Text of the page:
My Mum is a born caregiver, and one of the ways in which her giving nature manifests itself is her desire to help the sick. Now she, unlike me, detested the sciences, so the post-secondary study of medicine was never exactly part of her plan. But despite a lack of official training, that woman can walk into a drugstore and within minutes select an over-the-counter product to cure what ails you based on the small-print dosages written on the sides of bottle. So when my Mum became seriously ill, to the point where any physical movement was more or less impossible, I felt lost. Even at 17-years-old, it had never occurred to me that there would come a time when my mother would no longer assume the role of the family caregiver, even in a case of her own illness. And what was this crippling disease? This may sound anti-climactic, but it was a bad case of pneumonia, a severe infection of both lungs which causes tissues damage and an increase of inflammatory fluids therein. These stressors can lead to significant respiratory distress, which can in turn lead to death. For eighteen days, my mother was immobile in bed, and for months afterward she continued to be unable to exert herself in the slightest. Of course, however difficult her illness might have been for our family, I am grateful that we live in a time when treatment is available and that we weren’t forced to deal with the much more difficult instance of her death, which might well have occurred just over 100 years ago.
Pneumonia is a historically feared phenomenon. Around 1200, the medieval philosopher Maimonides described the basic symptoms of pneumonia as “acute fever, sticking (pleuritic) pain in the side, short rapid breaths, serrated pulse and cough.” Even after Louis Pasteur’s Germ Theory began to inform the treatment of bacterial diseases such as pneumonia in 1861, the illness continued in its infamy as treacherous. In 1918, William Osler proclaimed that pneumonia is “the captain of the men of death.” Around the time of Pasteur’s discovery, Edwin Klebs discovered bacteria in the airways of those who had perished at the hand of pneumonia. In the 1880s, Carl Friedländer and Albert Fränkel identified two common bacterial causes of pneumonia: Streptococcus pneumoniae and Klebsiella pneumoniae. We now know that pneumonia can be caused by bacteria, a virus, or a fungus, although bacteria appear to be the more common perpetrators. And yet it seems that the commonality of pneumonia now continues, as the British Medical Journal reported (as of 2011) that approximately six in every thousand Britons aged 18-39 will suffer from pneumonia each year, five to ten per cent of whom are not expected to survive. The numbers for the Unites States are even worse with a death rate sitting at 14%.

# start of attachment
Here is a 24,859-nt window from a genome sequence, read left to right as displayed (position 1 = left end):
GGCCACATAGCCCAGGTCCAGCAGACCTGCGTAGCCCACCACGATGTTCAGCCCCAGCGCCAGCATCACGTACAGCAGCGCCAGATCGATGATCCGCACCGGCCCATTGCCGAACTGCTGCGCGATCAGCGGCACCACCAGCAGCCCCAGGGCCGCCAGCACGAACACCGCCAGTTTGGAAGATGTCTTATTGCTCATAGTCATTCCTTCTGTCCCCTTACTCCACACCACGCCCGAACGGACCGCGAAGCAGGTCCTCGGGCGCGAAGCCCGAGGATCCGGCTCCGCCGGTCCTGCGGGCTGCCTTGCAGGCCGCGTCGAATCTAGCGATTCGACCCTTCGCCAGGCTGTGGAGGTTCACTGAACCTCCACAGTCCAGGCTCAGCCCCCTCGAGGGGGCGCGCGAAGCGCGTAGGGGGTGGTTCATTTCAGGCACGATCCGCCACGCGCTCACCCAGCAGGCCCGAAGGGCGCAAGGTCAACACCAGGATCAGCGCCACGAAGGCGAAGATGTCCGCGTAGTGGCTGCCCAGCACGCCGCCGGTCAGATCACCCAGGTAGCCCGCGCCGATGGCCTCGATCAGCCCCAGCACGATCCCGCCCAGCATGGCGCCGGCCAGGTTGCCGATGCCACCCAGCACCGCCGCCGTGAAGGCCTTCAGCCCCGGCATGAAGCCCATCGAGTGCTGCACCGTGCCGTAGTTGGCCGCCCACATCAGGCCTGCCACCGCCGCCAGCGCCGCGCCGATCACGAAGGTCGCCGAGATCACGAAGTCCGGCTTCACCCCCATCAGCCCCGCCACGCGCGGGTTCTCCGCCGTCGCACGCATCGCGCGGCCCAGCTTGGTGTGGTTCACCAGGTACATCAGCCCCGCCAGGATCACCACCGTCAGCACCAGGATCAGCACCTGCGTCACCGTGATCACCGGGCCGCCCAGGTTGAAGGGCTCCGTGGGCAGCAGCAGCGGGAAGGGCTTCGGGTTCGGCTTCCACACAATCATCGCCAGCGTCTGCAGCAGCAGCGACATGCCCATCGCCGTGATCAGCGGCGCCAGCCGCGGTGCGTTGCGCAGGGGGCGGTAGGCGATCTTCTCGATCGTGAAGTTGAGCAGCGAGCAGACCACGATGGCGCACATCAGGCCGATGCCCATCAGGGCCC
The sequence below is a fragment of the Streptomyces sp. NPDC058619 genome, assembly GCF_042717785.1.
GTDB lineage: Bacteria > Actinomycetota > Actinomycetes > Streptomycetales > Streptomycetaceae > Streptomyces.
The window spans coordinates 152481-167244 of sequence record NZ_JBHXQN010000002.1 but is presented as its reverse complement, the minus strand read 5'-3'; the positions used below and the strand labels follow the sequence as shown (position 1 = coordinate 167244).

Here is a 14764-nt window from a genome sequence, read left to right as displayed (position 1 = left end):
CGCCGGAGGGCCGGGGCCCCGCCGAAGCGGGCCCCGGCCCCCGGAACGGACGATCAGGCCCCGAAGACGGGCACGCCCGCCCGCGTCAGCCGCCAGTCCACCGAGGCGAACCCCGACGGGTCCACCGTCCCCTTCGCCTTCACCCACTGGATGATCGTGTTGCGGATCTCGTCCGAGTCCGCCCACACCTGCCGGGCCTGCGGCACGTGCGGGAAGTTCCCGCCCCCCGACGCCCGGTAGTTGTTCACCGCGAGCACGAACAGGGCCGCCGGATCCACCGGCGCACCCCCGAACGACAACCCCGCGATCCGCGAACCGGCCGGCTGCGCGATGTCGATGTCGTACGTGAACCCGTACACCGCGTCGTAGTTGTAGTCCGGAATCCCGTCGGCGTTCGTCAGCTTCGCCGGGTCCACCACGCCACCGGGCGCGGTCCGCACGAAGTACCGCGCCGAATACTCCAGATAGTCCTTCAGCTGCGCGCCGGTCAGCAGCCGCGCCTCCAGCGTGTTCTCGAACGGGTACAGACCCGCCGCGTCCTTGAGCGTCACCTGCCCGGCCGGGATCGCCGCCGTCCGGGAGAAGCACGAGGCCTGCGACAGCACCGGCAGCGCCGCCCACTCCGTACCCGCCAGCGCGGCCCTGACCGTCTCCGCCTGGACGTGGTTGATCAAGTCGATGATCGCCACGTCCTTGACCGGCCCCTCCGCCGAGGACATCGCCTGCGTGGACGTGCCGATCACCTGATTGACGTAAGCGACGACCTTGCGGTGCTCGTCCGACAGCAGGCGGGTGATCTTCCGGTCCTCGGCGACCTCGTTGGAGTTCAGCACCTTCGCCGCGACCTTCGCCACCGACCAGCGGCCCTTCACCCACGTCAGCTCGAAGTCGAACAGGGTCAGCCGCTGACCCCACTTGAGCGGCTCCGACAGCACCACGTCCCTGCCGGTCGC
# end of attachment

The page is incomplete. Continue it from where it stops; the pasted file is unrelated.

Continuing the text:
And yet, for all the fear-mongering surrounding pneumonia, the KGH Admissions and Death register for pneumonia/pleurisy claim that there were 44 patients admitted and 5 deaths between 1853 and 1859; and 98 admissions and 8 deaths between 1860 and 1866. However, it is vital to take note of the fact that there was an imposed maximum stay at KGH at the time, so many may have been sent home while still ill and died at home. It is entirely possible that the true killer behind pneumonia was not the disease itself, but the bronchial tissue scarring it left behind, which would have lessened a person’s overall respiratory health, and thus their overall health.
Interestingly enough, despite four courses of antibiotics, a simple business technicality gave the disease an extra two days to worsen her condition. The problem? The chest x-ray was performed on a Friday, and the analysis of the x-ray could not be completed until the following Monday. To be fair, though, I suspect that the lack of an x-ray would have led to a much worse outcome, as even medical texts from the turn of the century make clear the importance of an x-ray when pneumonia is involved. Before the discovery of x-rays in 1895 by Wilhelm Conrad Röntgen, a physician would have relied solely on the use of a stethoscope and, up until 1824, the stethoscope would have been monaural, and therefore less accurate than its dual-aural successor.
After two or so weeks of what began as a form of pneumonia developed into a case of pleurisy–a severe inflammation of the pleura, the two-ply membrane that both encloses the lungs and lines the chest cavity. In my mother’s estimation, 100 years ago she would have died of pneumonia long before the pleurisy took hold, but even if this were not the case, pleurisy, which causes excruciating and constant pain due to friction between the layers of the pleura, could well have brought death if left untreated. In the course of our discussion I reminded her that in the days before regulated dosages and contents of medicine, she may have had unlimited access to opium.
Might my mother have died of pneumonia over 100 years ago? It appears to be more likely than not. However, I have met few people as determined and hard-working as my mother, so perhaps, in her own manner of psychological self-care, she might have pushed through after all.
For more information (written in an extremely engaging fashion) on how pneumonia can kill a healthy adult even today, see the article “The Stupid Question: How Does a Relatively Healthy Person Die of Pneumonia?” by Mel Campbell for The Enthusiast.
Maddi McKay is the summer 2012 Curatorial Assistant at the Museum of Health Care.